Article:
Waks v. State

Annotate this Case

375 P.2d 136 (1962)

Reisel WAKS, Judyta Korman, Sara Friedman, David Rottenberg, and Rachel Muller, Appellants, v. STATE of Alaska, Appellee.

No. 163.

Supreme Court of Alaska.

October 10, 1962.

Douglas L. Gregg, of Robertson, Monagle, Eastaugh & Annis, Juneau, for appellants.

Ralph E. Moody, Atty. Gen., Michael N. Holmes, Asst. Atty. Gen., Juneau, for appellee.

Before NESBETT, C.J., and DIMOND and AREND, JJ.

AREND, Justice.

This is an appeal from a judgment against the appellants, petitioners below, on their claim for the return of property escheated to the state. One Arthur Silverman died intestate at Sitka, Alaska, in 1946, leaving an estate of the appraised value of $51,819.79. Two years later the residue of the estate escheated to the Territory (now State) of Alaska by order of the probate court. On June 3, 1955, the appellants filed a petition in the lower court in which they claimed to be the heirs of the Arthur Silverman above named and asked that they be awarded the escheated property.

As we view the record before us and read the briefs of the parties there appear to be two questions presented on this appeal: (1) Did the court apply the correct standard or degree of proof for establishing heirship? (2) Were the court's findings of fact clearly erroneous?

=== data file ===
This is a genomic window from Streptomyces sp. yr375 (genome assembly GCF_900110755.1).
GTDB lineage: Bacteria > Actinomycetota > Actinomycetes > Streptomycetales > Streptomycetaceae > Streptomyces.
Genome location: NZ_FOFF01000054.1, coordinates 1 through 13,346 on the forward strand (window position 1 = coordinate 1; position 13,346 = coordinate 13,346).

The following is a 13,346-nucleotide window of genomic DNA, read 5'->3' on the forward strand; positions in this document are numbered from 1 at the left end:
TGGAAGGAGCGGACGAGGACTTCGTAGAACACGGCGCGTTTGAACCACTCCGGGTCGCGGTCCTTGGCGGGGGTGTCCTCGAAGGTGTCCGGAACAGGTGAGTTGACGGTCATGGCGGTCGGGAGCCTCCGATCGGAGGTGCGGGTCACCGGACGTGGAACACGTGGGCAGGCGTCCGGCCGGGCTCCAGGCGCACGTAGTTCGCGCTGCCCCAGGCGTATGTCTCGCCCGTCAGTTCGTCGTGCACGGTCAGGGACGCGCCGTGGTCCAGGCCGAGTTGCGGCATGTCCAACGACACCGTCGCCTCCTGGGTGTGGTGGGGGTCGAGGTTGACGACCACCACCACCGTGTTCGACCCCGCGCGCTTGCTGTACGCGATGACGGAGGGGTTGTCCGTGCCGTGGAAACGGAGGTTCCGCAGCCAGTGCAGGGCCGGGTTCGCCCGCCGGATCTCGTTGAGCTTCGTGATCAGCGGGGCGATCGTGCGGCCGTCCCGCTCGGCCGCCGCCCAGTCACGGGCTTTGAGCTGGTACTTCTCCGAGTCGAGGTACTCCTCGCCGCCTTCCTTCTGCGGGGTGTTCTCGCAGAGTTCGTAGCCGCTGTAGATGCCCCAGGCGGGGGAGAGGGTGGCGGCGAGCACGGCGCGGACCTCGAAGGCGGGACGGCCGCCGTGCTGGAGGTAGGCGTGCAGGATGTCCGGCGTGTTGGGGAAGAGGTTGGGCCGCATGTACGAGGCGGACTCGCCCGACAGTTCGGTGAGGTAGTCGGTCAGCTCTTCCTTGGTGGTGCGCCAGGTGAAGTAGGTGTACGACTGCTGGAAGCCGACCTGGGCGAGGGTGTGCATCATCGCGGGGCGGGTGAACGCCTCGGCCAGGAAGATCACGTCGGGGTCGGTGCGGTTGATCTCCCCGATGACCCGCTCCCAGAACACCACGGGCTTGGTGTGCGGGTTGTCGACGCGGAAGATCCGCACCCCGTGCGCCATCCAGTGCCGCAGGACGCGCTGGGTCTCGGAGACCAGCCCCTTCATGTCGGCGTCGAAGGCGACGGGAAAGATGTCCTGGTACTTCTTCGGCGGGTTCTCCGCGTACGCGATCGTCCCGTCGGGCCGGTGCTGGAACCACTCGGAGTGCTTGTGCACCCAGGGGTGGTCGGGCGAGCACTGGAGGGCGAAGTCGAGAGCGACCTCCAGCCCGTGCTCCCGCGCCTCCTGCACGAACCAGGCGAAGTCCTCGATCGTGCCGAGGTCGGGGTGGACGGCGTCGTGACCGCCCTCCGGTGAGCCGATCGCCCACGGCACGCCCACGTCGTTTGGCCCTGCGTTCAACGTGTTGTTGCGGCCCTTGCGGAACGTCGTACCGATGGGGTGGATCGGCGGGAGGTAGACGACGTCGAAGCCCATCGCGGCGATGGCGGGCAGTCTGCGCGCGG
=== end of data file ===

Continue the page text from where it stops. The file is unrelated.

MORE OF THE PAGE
The case was tried and argued to the court sitting without a jury and some six months later the trial judge gave an oral memorandum of decision from the bench. In that memorandum he stated that he would apply the rule announced in the Alaska case of In re Miller's Estate[1] that *137 the proof of heirship in a suit to recover escheated property must be clear and conclusive both as to the identity of the deceased and his relationship to the petitioners. "Otherwise," he stated, "the opportunity would exist for either intentional or unintentional fraud in such claims against the State of Alaska * * *."

The trial judge then continued:

"* * * I cannot find from the evidence before the court, from the affidavits and all the evidence, that there is clear and conclusive proof that the identity of the deceased Arthur Silverman is a relative of those persons claiming here to be his heirs. The relationship of the petitioners to an Arthur Silverman is not questioned. The question being: Is this Arthur Silverman the one which was the uncle of the individuals which here claim the estate which was escheated to the State of Alaska? I cannot find that the evidence is conclusive within the rules stated by the Miller case. The name `Silverman' is a very common name. The information which has come before the court is indirect, and I can find no single conclusive piece of evidence that would tie the relationship of Arthur Silverman decedent with whom we are involved, with these individuals. There is no question, perhaps, that they had a relative named Arthur Silverman, but to tie that Arthur Silverman with the present Arthur Silverman is where the proof specifically fails, and I have searched the file of the case and my notes of the proof for some single one incident which would tie this individual specifically and conclusively to the plaintiffs, and I am unable to find such proof. For this reason, the claim of the petitioners or claimants must be denied, and Mr. Holmes, you may prepare an order stating such. * * *"